Dubai is, undeniably, impressive. It’s a city that glistens and gleams, one that proudly showcases the possibilities of human ingenuity, of audacious engineering, of physics-bending technology.

But it wasn’t until Dubai local Tanvi Arora arrived on Canada’s West Coast that she truly felt her own design inspiration blossom. “I fell in love with clay here,” says the ceramicist and winner of our 2023 WL Maker of the Year. “In Dubai, everything is new and shiny. It’s a city built on superlatives: the tallest, the biggest, the longest. But it’s artificial. In Vancouver, I started to feel a connection to nature for the first time.”

Photo by Kyoko Fierro

Arora had been working as an interior designer in Dubai (where she grew up in an arts-minded family: her mom is a talented painter; her brother studied engineering drawing) when she started to feel burned out from all the desk work the role required. “It’s a creative job, but I was looking for something to do with my hands,” she recalls. She found that something at Dubai’s lone pottery studio, and fell head over heels in love with the art form. (“I never wanted to leave,” she says with a laugh.)

Stone Collection: Set of mugs. Photo by Iulia Agnew.

Arora bought a wheel and set up her own kiln at home, and happily puttered away, occasionally selling pieces to local shops. But then, when she and her husband decamped to Canada five years ago, she made the leap into full-time ceramics. And in her 400-square-foot Tav Ceramics studio in East Vancouver, the influence of her new home started to creep into her work.

“It’s changed immensely,” Arora says. “With my work in Dubai, it was hard for me to place value in the handmade. Here, I glaze my work far, far less so you can actually feel the clay when you’re using it.”

The Beacon lamp is Arora’s first lighting design. “It’s a culmination of everything I’ve learned about ceramics at this point,” she says. At two feet tall, the Beacon is available in either a lime-wash-like finish, reminiscent of the walls of Italy, or a lava-rock-inspired gritty black clay. Photo by Tanvi Arora

Her Stone and Anthracite collection might be the most reflective of her time in Vancouver. “I wanted the touch and feel of the clay to be clear,” she says. “I wanted to find clays so beautiful that they become the hero of the product.” The timeless dinnerware pieces are each unique—a little lighter or darker, depending on where they sat in the kiln.

Large Vase: Anthracite Collection. Photo by Kris Atendido LeBoeuf.

Arora’s experience as an interior designer comes into play with everything she does. “I see things from the perspective of how they’re used in actual spaces—from where they would be placed to ergonomics,” she says. “I think about how heavy a piece is, how comfortable it is to hold, how it feels as it comes to your mouth.” Designer of the Year judge and industrial designer Diego Olivero appreciated this attention to detail: “Art meets function [in Arora’s work], with proportions playing a vital role,” he said.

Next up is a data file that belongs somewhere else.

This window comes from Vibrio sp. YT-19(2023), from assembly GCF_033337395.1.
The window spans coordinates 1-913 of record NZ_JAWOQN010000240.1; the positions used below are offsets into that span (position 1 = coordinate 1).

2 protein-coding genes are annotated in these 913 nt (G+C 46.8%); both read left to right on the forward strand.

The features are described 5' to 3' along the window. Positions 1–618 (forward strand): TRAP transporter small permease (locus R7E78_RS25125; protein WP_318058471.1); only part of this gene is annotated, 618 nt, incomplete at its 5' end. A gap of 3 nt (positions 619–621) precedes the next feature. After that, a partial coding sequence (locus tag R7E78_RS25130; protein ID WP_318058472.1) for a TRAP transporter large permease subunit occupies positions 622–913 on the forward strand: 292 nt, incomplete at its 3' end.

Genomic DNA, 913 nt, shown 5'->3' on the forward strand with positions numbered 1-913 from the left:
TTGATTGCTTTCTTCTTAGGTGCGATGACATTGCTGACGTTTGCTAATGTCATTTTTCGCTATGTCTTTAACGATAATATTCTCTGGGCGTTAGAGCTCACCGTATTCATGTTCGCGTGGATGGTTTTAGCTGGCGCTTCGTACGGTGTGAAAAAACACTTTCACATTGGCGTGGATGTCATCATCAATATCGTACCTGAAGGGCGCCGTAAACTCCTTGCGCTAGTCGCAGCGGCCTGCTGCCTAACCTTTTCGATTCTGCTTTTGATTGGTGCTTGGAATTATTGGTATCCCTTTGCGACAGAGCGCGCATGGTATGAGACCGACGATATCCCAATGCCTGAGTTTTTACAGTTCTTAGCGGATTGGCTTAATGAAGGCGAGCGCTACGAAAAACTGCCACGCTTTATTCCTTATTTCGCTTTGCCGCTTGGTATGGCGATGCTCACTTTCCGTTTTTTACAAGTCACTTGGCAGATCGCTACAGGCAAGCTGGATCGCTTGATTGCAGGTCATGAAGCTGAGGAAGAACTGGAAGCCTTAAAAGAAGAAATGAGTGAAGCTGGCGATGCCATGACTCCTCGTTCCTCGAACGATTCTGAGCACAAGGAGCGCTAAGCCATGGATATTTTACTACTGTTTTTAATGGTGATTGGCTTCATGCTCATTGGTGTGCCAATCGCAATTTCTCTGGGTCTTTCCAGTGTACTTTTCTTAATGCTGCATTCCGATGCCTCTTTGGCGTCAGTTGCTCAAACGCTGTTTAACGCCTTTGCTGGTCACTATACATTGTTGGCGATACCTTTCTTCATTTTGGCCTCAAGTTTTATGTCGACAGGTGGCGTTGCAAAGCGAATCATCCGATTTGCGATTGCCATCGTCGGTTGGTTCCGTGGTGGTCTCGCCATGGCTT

Photo by When They Find Us.
Tipalti—Installation in Progress. Architecture firm M Moser commissioned Arora to help with an installation at financial-software company Tipalti’s downtown office. She crafted 300 beads for a partition intended to look like an abacus. “There were technical challenges, but I have so much fun problem solving,” she says. Photo by When They Find Us.
Judge and IDS Vancouver director Bronwyn Gourley was “delighted by the innovation and fresh approach to [Arora’s] body of work.” Photo by When They Find Us.

Even as Arora takes on more design-y, less functional projects—slip-casting ceramic beads for an installation at a software company, or crafting sculptural lamps out of clay—she’s constantly thinking about the end user.

“I want to create something that could be an heirloom,” she says of her timeless Stone and Anthracite dinnerware collection. Photo by Iulia Agnew.

“I want to create pieces that can stand the test of time in your home; pieces that aren’t trendy, that don’t follow any design rules,” she says. It’s a philosophy that, intentionally or not, honours the timeless impact and inspiration of the West Coast forest, seascapes and backlit mountain ranges. And in each of Arora’s designs, where earth and mud and dirt are celebrated and treasured, you can feel it all with your own two hands—it’s no billion-dollar skyscraper, but it’s undeniably impressive all the same. “Living in this place,” says Arora, “I’ve seen my work come into its true potential.”

Photo by Kyoko Fierro

Q&A with Western Living’s 2023 Maker of the Year Tanvi Arora

Who do you admire most as a designer?

I’m quite taken with Brooklyn-based ceramicist Danny Kaplan’s work at the moment. His balance of forms and symmetry is unlike anything I’ve seen before.

Any podcasts you follow?

I love Domino’s Design Time. Host Julie Vadnal is such a good interviewer and the guests are all truly the masters of their field. Some others I follow are The Maker’s Playbook by Rebecca Ickes Carra and Business Babes Collective by Danielle Wiebe.

If you weren’t a designer, what job would you be doing?

I’ve always been fascinated with neurology and almost went down that road in high school, although I quickly realized I loved art and architecture much more and switched majors. But I still wonder sometimes what it would’ve been like to be in the medical field.

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READ MORE: Meet the Winners of Western Living’s 2023 Designers of the Year Awards